Let’s check the situation in the market — a gauge of global energy demand and growth in oil prices. The oil prices are remaining nearly a fifth lower than they were before the outbreak.
With the krone shedding 5% this year and the loonie hitting a four-month low on Monday, the currencies of oil exporters such as Canada and Norway have been hammered.
On Wednesday, the tourism-sensitive Thai baht rose. Nevertheless, yesterday, it was down 4% for the year, as was the Australian dollar. The Aussie briefly touched a decade-low this week.
In Europe, there are recession fears. It dragged the euro to a four-month low overnight. Nevertheless, it has since recovered by about 0.2% to $1.0916. After fourth-quarter growth beat sluggish forecasts, the pound sat at its highest in a week.
Steve Englander is head of global G10 FX research at Standard Chartered. He said that the main impact of coronavirus is growing in Europe.
The euro started the year with low growth. The European Central Bank is mostly out of policy options. Thus, the EUR/USD could head towards the $1.04/05 lows of the European debt crisis.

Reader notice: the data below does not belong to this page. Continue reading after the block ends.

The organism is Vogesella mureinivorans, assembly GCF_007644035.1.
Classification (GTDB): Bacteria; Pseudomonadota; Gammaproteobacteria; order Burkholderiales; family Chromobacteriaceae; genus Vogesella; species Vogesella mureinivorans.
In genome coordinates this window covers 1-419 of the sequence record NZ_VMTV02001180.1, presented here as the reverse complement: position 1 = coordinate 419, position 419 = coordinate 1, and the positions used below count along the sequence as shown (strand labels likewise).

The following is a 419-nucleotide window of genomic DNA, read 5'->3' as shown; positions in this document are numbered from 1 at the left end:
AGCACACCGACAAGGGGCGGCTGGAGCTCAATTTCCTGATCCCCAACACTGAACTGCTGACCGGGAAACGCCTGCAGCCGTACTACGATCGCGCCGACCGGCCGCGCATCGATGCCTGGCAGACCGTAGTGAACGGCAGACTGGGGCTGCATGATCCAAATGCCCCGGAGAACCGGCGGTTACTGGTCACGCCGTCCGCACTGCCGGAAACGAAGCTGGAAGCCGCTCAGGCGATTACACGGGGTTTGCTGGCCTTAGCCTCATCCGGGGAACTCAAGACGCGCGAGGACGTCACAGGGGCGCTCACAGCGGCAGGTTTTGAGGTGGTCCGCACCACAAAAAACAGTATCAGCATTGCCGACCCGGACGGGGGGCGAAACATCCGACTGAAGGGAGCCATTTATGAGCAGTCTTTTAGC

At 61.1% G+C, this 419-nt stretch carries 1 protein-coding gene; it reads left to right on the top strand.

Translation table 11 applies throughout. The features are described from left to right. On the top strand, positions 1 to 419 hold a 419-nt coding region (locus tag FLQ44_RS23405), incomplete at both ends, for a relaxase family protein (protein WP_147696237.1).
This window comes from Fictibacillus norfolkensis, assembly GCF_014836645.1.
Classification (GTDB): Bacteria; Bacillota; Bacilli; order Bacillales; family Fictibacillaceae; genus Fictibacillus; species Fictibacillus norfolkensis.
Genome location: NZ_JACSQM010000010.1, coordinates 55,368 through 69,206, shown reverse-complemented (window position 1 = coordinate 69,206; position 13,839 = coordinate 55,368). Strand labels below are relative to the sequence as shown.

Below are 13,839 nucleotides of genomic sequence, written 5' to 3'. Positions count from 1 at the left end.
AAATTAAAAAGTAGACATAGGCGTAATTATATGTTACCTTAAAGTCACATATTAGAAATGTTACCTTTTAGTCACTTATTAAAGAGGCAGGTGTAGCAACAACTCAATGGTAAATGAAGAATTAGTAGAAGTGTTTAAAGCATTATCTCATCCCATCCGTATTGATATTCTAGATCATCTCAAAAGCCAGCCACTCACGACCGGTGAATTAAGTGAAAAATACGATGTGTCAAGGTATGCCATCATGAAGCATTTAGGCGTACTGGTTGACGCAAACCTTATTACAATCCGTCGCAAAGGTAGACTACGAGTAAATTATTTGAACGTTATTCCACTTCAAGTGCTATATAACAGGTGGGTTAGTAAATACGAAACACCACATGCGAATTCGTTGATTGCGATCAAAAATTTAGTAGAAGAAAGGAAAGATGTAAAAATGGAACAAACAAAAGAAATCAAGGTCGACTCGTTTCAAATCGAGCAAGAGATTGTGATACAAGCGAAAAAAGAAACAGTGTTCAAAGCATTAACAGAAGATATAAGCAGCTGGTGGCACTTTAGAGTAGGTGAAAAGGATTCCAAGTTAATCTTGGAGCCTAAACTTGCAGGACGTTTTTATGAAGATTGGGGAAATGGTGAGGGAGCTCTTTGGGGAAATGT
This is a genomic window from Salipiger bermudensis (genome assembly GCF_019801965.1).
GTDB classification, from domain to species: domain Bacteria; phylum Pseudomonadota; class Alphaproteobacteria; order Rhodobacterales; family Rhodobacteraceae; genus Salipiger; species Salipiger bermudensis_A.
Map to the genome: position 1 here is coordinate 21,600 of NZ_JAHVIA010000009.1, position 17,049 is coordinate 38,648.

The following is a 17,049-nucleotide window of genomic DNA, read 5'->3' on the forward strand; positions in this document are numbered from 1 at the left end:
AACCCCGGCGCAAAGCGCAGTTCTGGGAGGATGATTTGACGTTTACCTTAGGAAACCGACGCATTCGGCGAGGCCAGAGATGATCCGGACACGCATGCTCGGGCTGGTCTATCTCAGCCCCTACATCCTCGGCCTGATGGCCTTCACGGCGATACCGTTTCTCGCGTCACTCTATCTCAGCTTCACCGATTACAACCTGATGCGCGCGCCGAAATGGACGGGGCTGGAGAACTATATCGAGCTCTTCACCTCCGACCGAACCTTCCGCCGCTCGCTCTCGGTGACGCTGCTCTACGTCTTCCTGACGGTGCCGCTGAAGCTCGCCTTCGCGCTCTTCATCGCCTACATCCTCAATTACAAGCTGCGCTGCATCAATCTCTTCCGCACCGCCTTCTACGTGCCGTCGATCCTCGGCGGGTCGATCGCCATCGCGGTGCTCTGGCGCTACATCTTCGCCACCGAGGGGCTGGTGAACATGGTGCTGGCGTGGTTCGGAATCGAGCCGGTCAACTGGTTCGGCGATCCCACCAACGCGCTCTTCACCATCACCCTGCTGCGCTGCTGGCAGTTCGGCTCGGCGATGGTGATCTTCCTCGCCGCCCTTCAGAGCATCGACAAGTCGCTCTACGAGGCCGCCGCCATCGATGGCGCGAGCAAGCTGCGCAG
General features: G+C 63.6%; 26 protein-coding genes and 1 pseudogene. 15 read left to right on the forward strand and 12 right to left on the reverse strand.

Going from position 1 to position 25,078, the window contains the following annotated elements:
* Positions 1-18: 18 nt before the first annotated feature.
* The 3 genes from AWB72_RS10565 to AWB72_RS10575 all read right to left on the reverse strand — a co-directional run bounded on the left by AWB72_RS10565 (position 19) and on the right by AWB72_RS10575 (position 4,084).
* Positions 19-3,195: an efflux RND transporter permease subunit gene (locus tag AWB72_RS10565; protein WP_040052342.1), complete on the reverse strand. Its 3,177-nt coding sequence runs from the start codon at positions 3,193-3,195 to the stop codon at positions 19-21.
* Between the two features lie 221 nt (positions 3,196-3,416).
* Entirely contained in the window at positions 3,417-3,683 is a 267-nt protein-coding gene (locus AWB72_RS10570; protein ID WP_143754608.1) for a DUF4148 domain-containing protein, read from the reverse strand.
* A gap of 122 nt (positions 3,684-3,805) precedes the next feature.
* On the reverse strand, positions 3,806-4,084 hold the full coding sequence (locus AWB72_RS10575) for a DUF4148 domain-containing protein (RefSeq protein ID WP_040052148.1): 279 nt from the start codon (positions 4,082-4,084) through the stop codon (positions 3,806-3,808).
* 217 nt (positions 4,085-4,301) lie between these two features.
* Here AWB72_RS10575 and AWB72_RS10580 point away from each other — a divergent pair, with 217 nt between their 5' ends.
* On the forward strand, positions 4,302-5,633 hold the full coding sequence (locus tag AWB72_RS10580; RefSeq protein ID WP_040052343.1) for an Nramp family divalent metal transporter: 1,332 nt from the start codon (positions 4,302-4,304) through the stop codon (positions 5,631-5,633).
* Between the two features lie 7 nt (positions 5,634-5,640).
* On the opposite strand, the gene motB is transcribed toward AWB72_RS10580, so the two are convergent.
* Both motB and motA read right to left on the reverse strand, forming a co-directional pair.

Oil prices are remaining nearly a fifth lower than they were before the outbreak.
The central bank removed the chances of a rate cut from its forward projections. Thus, the New Zealand dollar jumped 0.8% to $0.6462. It is the sharpest rise in two months.
The situation is forecasting a short hit from the coronavirus. Moreover, it predicted national growth would pick up in the second half.
Imre Speizer is a Westpac FX analyst. He said easing bias is gone, and they are back to neutral. That is the most unambiguous indication the easing cycle is most probably over unless a deep hit from the coronavirus prompts a change of heart.
It is the situation in the market.